The issue of course evaluation begs the very important question of the appropriateness of these tools in RLS. Given the range of disease and variable shortages of materiel encountered in RLS, training programs developed and taught by physicians from higher resourced countries may lack relevance (47). Consider for instance, the teaching of PALS in places without defibrillators, or only a fraction of the recommended medications. It is, therefore, essential that courses be tailored to local needs and, to assure ongoing relevance, have feedback mechanisms allowing for new data to inform future course modifications (30, 48).
Cost-effectiveness analysis is another important consideration, since optimizing the effects of expenditures takes on greater significance in regions where such funds are scarce. This type of evaluation, however, is complicated by a general dearth of data as well as uncertainty over relevant outcomes. Also, although the BASIC course itself is free, accurately measuring the actual cost of the “inputs” (i.e. concrete and opportunity costs of volunteer staff, cost to the facilities, etc.) would be difficult. In fact, the significance of the burden borne by the host institution could be hard to contextualize. In any case, without funding for educational programs, organizing courses may be overly burdensome to partners in RLS, threatening the feasibility and sustainability of these initiatives.
Another challenge to teaching these courses is the task of simulating the core critical care concepts of teamwork and collaborative learning in settings where these are not commonly practiced (49). In some cases, these difficulties may be due to cultural and hierarchical attitudes, but, nevertheless, could hinder training in optimal resuscitation and ongoing care. Nurses and ancillary personnel have variable levels of education and training and little experience with programs that train and integrate personnel at different levels concurrently (50).
Language can present a further practical barrier, limiting the effectiveness of these courses (51). Recent data from Haiti, suggests that even with variable levels of skill in English and the use of translators, language problems were seen to limit course effectiveness (Silverman AMP, N.; Napolitano, al, unpublished data, 2017). PFCCS course materials have been translated into Japanese, Spanish and Chinese. BASIC is currently only available in English, but plans are underway to translate the teaching material into French and Spanish, allowing greater applicability.
In the end, assumptions on the benefits of training may have to suffice pending further evidence. Achieving a sustainable teaching model, however, through a “train the trainer” approach could assure long term educational gains (48). Over time, steadfast application and consistent reinforcement may show the greatest benefits (33, 52). Yet this strategy will only be possible in settings with strong local interest and support.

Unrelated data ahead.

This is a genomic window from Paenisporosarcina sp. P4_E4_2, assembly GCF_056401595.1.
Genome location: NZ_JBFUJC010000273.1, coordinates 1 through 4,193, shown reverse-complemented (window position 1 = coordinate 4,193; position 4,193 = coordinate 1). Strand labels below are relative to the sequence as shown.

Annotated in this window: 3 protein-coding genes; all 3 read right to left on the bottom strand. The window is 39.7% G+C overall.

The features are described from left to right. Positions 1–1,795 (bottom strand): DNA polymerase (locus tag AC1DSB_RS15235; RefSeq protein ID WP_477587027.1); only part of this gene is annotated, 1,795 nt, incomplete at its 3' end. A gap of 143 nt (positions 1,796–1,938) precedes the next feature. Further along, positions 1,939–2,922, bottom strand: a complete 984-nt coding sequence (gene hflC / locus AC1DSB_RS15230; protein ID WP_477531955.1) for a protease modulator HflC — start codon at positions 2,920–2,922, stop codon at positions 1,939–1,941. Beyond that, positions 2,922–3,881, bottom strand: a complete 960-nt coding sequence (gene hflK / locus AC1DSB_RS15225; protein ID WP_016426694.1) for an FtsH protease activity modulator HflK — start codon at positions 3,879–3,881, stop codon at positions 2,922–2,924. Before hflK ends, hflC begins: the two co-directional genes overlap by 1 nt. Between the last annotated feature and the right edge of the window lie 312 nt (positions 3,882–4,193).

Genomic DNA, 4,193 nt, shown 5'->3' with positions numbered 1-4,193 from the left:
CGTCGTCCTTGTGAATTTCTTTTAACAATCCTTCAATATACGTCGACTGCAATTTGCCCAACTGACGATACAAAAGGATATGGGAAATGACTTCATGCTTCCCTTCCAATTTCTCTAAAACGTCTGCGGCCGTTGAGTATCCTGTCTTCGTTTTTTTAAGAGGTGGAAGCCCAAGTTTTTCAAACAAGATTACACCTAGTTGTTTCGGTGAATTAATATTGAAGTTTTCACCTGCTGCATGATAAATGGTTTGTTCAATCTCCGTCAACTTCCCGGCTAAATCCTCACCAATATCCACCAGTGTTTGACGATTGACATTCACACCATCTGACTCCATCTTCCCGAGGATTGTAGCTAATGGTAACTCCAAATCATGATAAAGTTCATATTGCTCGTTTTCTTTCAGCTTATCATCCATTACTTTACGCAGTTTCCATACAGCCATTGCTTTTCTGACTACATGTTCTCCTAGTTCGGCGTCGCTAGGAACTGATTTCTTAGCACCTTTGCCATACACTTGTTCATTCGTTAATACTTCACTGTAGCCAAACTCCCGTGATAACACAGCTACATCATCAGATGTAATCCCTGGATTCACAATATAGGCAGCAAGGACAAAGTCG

VI. Conclusion
Training in the recognition and initial management of critical illness and injury may be an effective way to save the lives of countless children in RLS. Standardized courses in the fundamentals of critical care could be an effective component of this overall effort, helping to fill in gaps of trained personnel. Such courses should be adapted to local needs and resources. Also, while maintaining a consistent and readily reproducible, comprehensive curriculum, these courses should incorporate the feedback necessary to keep them locally relevant. In spite of the many challenges, standardized courses provide an opportunity to train large numbers of diverse personnel and achieve sustainability by instructing local trainers. Identifying relevant outcomes and gathering data will be an essential aspect of assuring future effectiveness and relevance.

Keywords: Critical Care, Resource limited, training programs, pediatric, Challenges

Received: 29 Nov 2017; Accepted: 14 Feb 2018.

Edited by:

Yves Ouellette, Mayo Clinic, United States

Reviewed by:

Jhuma Sankar, All India Institute of Medical Sciences, India
Takanari Ikeyama, Aichi Children's Health and Medical Center, Japan
Sheri Crow, Mayo Clinic Minnesota, United States  

Copyright: © 2018 Shenoi and Canarie. This is an open-access article distributed under the terms of the Creative Commons Attribution License (CC BY). The use, distribution or reproduction in other forums is permitted, provided the original author(s) and the copyright owner are credited and that the original publication in this journal is cited, in accordance with accepted academic practice. No use, distribution or reproduction is permitted which does not comply with these terms.

* Correspondence: Dr. Asha N. Shenoi, University of Kentucky, Lexington, United States,